As many as 100,000 Czechs have been protesting today in Prague against the government's austerity measures.
Union leader Jaroslav Zavadil said the cabinet was "humiliating the powerless with its anti-social reforms."
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Anti-government demonstrators in the Czech Republic have staged what they describe as the biggest rally since the fall of communism in 1989.
They say 120,000 people packed the capital Prague, protesting against austerity measures and corruption. Police put the numbers at 90,000.
Echoing 1989, people jangled their keys - a signal to the centre-right coalition cabinet to lock up and leave.
The government has recently been rocked by splits and defections.
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Agence France-Presse: Tens of thousands rally against Czech government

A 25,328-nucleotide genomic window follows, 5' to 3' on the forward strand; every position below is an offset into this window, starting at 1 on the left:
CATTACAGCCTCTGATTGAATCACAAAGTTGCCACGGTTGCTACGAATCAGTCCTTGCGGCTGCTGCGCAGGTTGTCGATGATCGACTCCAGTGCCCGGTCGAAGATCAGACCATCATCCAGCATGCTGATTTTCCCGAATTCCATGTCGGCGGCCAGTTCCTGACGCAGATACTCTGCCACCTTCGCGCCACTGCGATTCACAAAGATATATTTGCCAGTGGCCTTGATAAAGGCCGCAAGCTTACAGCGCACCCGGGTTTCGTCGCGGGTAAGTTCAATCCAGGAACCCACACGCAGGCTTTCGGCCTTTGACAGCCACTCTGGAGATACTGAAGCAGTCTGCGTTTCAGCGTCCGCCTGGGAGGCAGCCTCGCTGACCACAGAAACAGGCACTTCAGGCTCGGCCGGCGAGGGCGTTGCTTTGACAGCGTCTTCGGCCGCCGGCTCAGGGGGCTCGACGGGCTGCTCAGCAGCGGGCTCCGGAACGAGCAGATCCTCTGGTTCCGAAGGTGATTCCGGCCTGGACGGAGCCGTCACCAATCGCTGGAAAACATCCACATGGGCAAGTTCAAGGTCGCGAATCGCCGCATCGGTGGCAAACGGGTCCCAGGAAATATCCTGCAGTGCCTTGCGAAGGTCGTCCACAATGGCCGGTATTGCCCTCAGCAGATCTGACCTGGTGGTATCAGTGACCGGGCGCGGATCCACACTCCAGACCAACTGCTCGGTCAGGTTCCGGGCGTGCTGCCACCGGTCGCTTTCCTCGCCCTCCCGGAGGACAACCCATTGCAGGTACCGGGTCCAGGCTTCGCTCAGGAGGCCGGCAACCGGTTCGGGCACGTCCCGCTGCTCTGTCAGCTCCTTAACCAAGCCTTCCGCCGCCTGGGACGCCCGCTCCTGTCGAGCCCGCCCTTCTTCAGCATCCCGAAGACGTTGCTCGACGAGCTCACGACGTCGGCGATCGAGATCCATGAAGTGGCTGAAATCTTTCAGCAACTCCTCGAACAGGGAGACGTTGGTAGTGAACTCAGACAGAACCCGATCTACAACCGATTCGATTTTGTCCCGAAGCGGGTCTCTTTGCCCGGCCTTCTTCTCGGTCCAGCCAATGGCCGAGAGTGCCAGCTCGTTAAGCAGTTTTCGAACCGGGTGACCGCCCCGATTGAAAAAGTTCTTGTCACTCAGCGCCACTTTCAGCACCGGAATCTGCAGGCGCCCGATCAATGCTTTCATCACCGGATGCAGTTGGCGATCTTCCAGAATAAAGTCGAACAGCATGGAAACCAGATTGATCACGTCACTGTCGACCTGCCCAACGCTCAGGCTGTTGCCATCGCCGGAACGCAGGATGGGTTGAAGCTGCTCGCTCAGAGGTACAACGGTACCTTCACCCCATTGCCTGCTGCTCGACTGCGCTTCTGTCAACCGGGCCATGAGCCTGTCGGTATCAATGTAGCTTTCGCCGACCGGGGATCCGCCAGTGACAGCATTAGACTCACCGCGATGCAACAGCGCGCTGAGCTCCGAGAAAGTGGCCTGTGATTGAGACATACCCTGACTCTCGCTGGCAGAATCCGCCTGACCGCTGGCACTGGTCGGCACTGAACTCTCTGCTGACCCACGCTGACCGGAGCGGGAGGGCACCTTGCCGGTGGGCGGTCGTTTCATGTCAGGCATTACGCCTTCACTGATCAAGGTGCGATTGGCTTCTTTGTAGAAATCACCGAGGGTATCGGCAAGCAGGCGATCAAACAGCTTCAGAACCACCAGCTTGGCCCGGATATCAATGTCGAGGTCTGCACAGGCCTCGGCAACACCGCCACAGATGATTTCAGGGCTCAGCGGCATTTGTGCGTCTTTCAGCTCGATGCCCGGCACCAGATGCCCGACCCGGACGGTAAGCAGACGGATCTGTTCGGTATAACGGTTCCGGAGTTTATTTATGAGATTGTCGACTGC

PRAGUE — Tens of thousands of protesters gathered for an anti-government rally in Prague's central Wenceslas Square on Saturday as the centre-right ruling coalition was teetering on the verge of collapse.
Unions, pensioners, student associations and others angered by austerity cuts and graft scandals teamed up for what they said would be the biggest protest yet against the cabinet of right-wing leader Petr Necas.
"The police estimate about 80-90,000 people are in Wenceslas Square right now," Prague police spokeswoman Eva Kropacova told AFP.
Union leader Jaroslav Zavadil put the number of protesters at 120,000 before lambasting the cabinet for "humiliating the powerless with its anti-social reforms."
"They promised budgetary responsibility but instead the government debt is growing. They promised to fight graft but corruption has gripped their parties and the entire society," he told the crowd.